Dear Lord Coe and Co,
From your many mates in Australia, there is only one thing left to say. Well, a couple actually. Bloody well done, you blokes. And thanks. London 2012 has been everything an Olympics should be, a triumph on every front, on and off the fields of play.
Did we ever doubt you could pull it off with such panache? Well, ahem, there was one thing. We did sort of think – more in hope than expectation, I suppose - that we were a chance to put you in your proper place when it comes to sport of any sort, and that’s below us. But, hey, the medal table speaks for itself. And very, very loudly, too. There was all this chit-chat in the lead-up about it being a Battle of the Ashes, as if it was a new form of cricket, and if that is still to be the analogy of choice then you have administered a right old hiding by, let’s say, an innings and 100 runs. We won’t pretend that doesn’t hurt but we’ll grin and bear it and look forward to next time, or even to the Commonwealth Games which will bring many of us back to these shores in two years.
Winning may not be everything - or even the main thing, as Pierre de Coubertin said when he was founding the modern Olympics – but anyone wearing an IOC blazer will confirm that it is very important for a host city to do well if it wants its Games to be seen as successful. That nearly always happens and here it has happened emphatically. Congratulations for that.
People who have been in this caper for a long time like to argue about the merits of each of the various Olympics they might have attended, bestowing “best ever” status on this one or that one. Former IOC president Juan Antonio Samaranch used to do it all the time, although that was mostly a polite back-slap for the incumbent hosts. It is a very subjective exercise, probably to the point of futility. Most Australians would nominate Sydney as the best, just as most Chinese would opt for Beijing and most Spaniards would, with good reason, back in Barcelona.
London has been my eighth Games and and this I can definitely say – there has been so much to like and so little to whinge about (now there’s something you might not hear all that often from Aussies visiting the land of the Poms!) that its status as one of the great success stories of the modern Olympic movement is unqualified and unchallengeable.
It has come as no surprise. The British have always been so very good at putting on a show – they can make an art form out of a funeral - and it is sometimes forgotten that they invented most of the world’s most popular sports.
Here, it started with that theatrical masterpiece of an opening ceremony which got people laughing and in the right mood, relieved that it had gone down so well. It was a bit like an athlete getting out of the blocks quickly and then knowing he just had to back his ability and experience and the gold would be his. From that point, the people embraced it like, I suspect, never before.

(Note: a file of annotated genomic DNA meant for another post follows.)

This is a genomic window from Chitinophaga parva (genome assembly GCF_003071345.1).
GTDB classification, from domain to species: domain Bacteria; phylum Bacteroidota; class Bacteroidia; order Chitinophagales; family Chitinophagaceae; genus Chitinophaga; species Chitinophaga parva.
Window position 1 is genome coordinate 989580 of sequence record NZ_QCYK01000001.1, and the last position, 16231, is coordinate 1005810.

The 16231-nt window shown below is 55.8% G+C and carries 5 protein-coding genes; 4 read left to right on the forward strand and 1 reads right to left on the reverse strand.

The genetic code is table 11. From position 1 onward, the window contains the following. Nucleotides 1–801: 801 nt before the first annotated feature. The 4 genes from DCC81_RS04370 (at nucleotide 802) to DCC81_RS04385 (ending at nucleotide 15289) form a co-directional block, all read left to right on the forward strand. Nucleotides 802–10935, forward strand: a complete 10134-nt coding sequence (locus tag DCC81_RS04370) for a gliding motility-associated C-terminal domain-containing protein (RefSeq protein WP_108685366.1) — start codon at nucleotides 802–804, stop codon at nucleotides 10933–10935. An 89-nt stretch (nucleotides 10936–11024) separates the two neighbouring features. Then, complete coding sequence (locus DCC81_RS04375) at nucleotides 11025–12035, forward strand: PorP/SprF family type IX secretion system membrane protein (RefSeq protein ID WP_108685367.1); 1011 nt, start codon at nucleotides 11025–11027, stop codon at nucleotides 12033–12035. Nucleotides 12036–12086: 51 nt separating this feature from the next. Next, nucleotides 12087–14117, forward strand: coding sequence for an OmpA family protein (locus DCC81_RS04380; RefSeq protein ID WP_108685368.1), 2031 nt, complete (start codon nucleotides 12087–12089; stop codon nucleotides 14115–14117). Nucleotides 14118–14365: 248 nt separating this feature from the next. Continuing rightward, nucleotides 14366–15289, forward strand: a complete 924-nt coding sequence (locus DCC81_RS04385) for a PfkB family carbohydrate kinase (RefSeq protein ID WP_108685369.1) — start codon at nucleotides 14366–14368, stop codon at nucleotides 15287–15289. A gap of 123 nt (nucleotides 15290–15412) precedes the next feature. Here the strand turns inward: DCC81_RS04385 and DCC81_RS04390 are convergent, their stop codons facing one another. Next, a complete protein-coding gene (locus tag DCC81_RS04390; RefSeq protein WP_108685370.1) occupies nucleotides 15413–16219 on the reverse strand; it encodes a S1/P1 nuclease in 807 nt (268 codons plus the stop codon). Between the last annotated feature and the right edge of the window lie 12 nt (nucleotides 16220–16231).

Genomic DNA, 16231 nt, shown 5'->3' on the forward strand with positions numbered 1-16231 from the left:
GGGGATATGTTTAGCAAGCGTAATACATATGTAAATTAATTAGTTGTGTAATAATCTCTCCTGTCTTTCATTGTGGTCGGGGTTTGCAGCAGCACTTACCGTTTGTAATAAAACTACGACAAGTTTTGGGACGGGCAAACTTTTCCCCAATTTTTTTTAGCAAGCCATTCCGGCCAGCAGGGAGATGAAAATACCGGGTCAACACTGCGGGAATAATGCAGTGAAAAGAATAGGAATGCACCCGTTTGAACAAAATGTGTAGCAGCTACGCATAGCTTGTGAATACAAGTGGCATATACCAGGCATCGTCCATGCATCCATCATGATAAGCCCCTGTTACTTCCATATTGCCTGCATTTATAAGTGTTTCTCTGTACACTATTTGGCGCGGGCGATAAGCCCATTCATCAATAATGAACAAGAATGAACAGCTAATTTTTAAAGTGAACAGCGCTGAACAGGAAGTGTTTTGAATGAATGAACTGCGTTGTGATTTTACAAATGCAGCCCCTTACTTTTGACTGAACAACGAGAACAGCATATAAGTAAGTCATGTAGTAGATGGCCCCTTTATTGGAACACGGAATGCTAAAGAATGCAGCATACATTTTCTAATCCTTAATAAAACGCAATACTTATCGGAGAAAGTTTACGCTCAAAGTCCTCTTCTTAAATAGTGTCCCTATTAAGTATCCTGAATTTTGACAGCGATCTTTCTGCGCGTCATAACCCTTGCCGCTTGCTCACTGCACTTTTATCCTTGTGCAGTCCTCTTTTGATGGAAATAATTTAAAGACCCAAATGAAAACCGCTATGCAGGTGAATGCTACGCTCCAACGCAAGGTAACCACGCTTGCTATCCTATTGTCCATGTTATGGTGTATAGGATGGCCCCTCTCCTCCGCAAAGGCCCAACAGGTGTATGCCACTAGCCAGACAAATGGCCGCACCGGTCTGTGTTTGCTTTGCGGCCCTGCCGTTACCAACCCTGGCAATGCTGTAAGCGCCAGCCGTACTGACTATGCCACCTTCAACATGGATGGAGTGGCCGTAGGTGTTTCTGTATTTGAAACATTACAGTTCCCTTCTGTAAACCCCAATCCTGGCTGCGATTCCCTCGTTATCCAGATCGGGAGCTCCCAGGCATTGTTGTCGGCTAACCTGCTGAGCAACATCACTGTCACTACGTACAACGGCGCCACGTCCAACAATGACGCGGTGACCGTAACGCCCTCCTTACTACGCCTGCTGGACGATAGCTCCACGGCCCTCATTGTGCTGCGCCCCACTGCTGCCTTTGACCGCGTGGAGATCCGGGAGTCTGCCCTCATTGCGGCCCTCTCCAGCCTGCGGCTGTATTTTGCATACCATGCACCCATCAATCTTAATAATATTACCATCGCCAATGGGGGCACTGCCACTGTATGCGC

LOCOG got just about everything right. The venues were superb, all of them, and the velodrome was beyond that – the sight and sound of Team GB’s cyclists dominating in there will linger long. And can I just add here that while nothing beats watching Usain Bolt do his incredible thing on the athletics track, being there for Sir Chris Hoy’s elevation to king of all British Olympians was not far behind, if only because on his visits to my town, Melbourne, he has been the very epitome of what you wish all professional sportsmen were. Namely, friendly, humble and of course unbeatable.
The transport system – the dear old London busses – operated with rare efficiency, apart from some massive queues at the Stratford Javelin train station. But you guys don’t mind a good queue so even that didn’t seem to mar the mood.
The security was as tight as you would expect from a military operation but without getting in your face unnecessarily. The information systems were better than ever, as all technology applications inevitably are. The comprehensively-appointed media centre was the best yet. And the volunteers were integral to the positive image – unfailingly cheerful, almost always knowing exactly what they were doing or saying, never angry or upset . In Sydney, the “vollies” were crucial – you got the feeling the Londoners were challenged to beat that, and guess what, they just might have.
The result was a terrific ambience that did not dilute as the party ploughed on into the second week, when smile fatigue sometimes sets in.
Sure, it rained once or twice – but, hey, this is London after all. As hurdler Sally Pearson observed, that’s what you expect here. When the heavens opened just as she got onto the blocks, she just ran through it regardless and won gold.
That’s pretty much a metaphor for what London itself did. A golden Games, if ever there was one.